I’m writing as we’ve just said good-bye to our summer interns, and it’s an especially poignant moment. Our interns—both law and undergraduate did stellar work for us, and you can read about them here. And their energy, commitment and dedication to social justice are a source of inspiration to all of us and to me personally.
Last month, we celebrated the Law Center’s 30 years of impact—making a difference in the lives of millions of people. The interns who helped mark the occasion—including creating a timeline of impact over the years—had not even been born when homelessness first became a national crisis and we started our work.
Now they are joining our cause and our call for basic human rights for all. Earlier this summer, with their help, we launched an election guide calling on all candidates to support policies to end and prevent homelessness, including the human right to housing. To amplify our impact, we also joined the Our Homes, Our Votes campaign led by the National Low Income Housing Coalition.
Homelessness is not a new phenomenon, nor are people experiencing it “filth” to be “cleaned up,” contrary to the President’s recent outrageous comments. Nor has always been with us. As our friend and former Bruce F. Vento Awardee Sherrod Brown noted, it’s a relatively recent phenomenon, born of slashed safety net, rising inequality, and deliberate public policy choices.
It can and must be ended. And a new generation of activists is rising up to meet the challenge.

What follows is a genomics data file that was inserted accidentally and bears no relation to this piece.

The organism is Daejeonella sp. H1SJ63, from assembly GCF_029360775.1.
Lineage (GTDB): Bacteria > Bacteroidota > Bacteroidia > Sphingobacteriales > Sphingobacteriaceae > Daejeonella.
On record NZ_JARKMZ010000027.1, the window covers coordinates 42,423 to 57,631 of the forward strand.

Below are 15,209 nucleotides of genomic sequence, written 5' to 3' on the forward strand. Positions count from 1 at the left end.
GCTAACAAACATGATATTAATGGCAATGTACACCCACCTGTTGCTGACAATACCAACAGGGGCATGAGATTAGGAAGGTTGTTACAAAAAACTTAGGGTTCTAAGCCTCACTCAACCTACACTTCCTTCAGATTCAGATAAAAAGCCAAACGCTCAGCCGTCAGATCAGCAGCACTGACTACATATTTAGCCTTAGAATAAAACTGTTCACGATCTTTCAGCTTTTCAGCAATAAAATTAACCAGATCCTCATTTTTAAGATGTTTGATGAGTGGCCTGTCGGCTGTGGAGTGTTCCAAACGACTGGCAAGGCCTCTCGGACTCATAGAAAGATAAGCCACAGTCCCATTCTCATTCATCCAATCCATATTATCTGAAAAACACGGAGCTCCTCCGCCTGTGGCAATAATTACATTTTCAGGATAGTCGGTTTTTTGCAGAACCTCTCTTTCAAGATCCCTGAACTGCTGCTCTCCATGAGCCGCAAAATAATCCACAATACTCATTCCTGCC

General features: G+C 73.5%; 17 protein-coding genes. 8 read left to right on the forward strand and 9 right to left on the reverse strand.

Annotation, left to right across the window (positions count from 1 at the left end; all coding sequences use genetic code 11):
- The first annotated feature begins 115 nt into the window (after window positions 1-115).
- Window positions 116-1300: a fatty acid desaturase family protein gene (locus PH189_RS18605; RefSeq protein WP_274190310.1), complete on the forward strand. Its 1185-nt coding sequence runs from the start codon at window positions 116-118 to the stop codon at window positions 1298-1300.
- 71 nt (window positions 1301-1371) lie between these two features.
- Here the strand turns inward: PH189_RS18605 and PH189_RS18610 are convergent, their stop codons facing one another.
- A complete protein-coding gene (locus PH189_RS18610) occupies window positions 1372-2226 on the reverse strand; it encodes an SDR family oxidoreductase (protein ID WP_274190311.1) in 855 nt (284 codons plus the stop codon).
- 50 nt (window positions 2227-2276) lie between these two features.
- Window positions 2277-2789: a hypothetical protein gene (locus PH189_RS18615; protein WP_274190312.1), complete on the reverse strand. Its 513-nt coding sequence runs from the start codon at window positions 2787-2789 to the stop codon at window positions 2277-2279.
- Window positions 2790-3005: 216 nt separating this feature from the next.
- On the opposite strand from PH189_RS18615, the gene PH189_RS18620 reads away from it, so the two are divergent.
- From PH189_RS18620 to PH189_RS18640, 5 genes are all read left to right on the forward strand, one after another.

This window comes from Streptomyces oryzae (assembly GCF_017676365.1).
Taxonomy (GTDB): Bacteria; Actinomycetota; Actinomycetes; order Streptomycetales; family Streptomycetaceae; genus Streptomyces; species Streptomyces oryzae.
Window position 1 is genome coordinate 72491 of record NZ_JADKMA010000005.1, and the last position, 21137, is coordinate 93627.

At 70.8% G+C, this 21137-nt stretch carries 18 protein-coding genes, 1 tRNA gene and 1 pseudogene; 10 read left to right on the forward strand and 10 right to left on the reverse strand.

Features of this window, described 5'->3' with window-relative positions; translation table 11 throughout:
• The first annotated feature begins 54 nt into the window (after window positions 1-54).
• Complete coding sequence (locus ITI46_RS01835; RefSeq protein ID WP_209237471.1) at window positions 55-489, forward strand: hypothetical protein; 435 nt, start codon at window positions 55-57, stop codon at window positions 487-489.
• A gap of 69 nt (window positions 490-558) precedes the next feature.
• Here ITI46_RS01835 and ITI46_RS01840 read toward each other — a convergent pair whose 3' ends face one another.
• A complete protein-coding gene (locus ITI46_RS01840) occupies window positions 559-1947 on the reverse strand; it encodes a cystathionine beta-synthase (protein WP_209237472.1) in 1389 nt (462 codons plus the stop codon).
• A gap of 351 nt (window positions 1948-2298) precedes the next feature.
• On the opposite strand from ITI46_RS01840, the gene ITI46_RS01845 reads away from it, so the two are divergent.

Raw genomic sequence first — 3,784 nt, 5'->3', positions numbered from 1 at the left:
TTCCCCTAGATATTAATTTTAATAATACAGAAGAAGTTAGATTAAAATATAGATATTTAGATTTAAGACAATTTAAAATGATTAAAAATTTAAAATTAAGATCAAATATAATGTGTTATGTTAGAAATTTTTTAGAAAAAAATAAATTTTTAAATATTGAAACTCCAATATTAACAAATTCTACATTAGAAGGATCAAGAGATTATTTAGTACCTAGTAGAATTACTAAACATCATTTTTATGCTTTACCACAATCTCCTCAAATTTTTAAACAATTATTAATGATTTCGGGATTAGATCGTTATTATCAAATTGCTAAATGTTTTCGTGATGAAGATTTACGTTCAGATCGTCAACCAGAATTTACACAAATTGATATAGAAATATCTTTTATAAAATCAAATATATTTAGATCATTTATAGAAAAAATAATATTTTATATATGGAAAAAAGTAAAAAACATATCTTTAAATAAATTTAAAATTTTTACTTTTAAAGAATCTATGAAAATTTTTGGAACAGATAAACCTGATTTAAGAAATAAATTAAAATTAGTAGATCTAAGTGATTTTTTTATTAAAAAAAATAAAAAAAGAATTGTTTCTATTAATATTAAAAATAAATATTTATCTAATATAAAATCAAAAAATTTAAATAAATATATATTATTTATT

Founder & Executive Director
“Habitual Drunkard” Law Ends in Virginia, Opening Room for Constructive Alternatives
On August 2, Virginia Attorney General Mark Herring announced that Virginia would not appeal the 4th Circuit’s decision striking down an antiquated law allowing police to arrest and imprison people deemed “habitual drunkards”. This decision not to fight to keep the habitual drunkard law brings Virginia out of the 18th Century and sets an example for alternative solutions in the modern age, where we know that the best outcomes are reached not through criminalization and imprisonment but through supportive systems and creative alternatives to the criminal justice system.
The Virginia habitual drunkard law allowed the state courts to declare a person a “habitual drunkard,” making it a crime for those people to merely possess alcohol. But there was no clear definition for “habitual drunkard”, allowing the state to deem even occasional heavy drinkers as “drunkards”. As the 4th Circuit stated in its decision, this meant the state could target any person the state thought was undesirable, including those experiencing homelessness.
The Law Center and its allies worked together to talk with the Virginia AG and to impress upon him how ineffective these kinds of antiquated laws are and offered constructive alternatives that actually help to end homelessness and improve outcomes for people experiencing homelessness. Alternative programs also allow police to stop spending time arresting unsheltered people for conduct that would be legal if they were inside homes. Instead, police can spend their time addressing real public health and safety concerns rather than arresting people based on their shelter status. Not only does this increase overall public safety, but it saves money on police resources.